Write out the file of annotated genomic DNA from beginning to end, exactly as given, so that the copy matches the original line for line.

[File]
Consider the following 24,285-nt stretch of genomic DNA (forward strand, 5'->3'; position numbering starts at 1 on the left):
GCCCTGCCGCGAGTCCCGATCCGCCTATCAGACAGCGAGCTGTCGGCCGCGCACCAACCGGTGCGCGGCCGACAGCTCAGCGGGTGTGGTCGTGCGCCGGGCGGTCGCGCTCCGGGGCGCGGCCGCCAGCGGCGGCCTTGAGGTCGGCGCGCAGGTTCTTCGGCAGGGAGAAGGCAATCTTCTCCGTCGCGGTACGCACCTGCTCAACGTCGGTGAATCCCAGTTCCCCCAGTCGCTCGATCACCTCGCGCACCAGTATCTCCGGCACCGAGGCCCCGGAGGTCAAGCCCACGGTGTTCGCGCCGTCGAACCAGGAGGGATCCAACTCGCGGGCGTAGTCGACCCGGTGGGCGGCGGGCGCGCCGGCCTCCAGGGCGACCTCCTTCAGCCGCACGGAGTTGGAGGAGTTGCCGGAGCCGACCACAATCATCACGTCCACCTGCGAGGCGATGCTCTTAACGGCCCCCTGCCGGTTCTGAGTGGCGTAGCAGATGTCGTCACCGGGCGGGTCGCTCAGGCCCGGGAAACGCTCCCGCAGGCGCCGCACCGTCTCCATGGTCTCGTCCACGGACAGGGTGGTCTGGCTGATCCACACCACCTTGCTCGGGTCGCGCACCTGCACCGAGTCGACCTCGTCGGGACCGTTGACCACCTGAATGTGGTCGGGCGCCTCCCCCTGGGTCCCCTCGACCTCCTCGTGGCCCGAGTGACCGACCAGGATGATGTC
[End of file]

Consider the following 24,285-nt stretch of genomic DNA (forward strand, 5'->3'; position numbering starts at 1 on the left):
GCCCTGCCGCGAGTCCCGATCCGCCTATCAGACAGCGAGCTGTCGGCCGCGCACCAACCGGTGCGCGGCCGACAGCTCAGCGGGTGTGGTCGTGCGCCGGGCGGTCGCGCTCCGGGGCGCGGCCGCCAGCGGCGGCCTTGAGGTCGGCGCGCAGGTTCTTCGGCAGGGAGAAGGCAATCTTCTCCGTCGCGGTACGCACCTGCTCAACGTCGGTGAATCCCAGTTCCCCCAGTCGCTCGATCACCTCGCGCACCAGTATCTCCGGCACCGAGGCCCCGGAGGTCAAGCCCACGGTGTTCGCGCCGTCGAACCAGGAGGGATCCAACTCGCGGGCGTAGTCGACCCGGTGGGCGGCGGGCGCGCCGGCCTCCAGGGCGACCTCCTTCAGCCGCACGGAGTTGGAGGAGTTGCCGGAGCCGACCACAATCATCACGTCCACCTGCGAGGCGATGCTCTTAACGGCCCCCTGCCGGTTCTGAGTGGCGTAGCAGATGTCGTCACCGGGCGGGTCGCTCAGGCCCGGGAAACGCTCCCGCAGGCGCCGCACCGTCTCCATGGTCTCGTCCACGGACAGGGTGGTCTGGCTGATCCACACCACCTTGCTCGGGTCGCGCACCTGCACCGAGTCGACCTCGTCGGGACCGTTGACCACCTGAATGTGGTCGGGCGCCTCCCCCTGGGTCCCCTCGACCTCCTCGTGGCCCGAGTGACCGACCAGGATGATGTC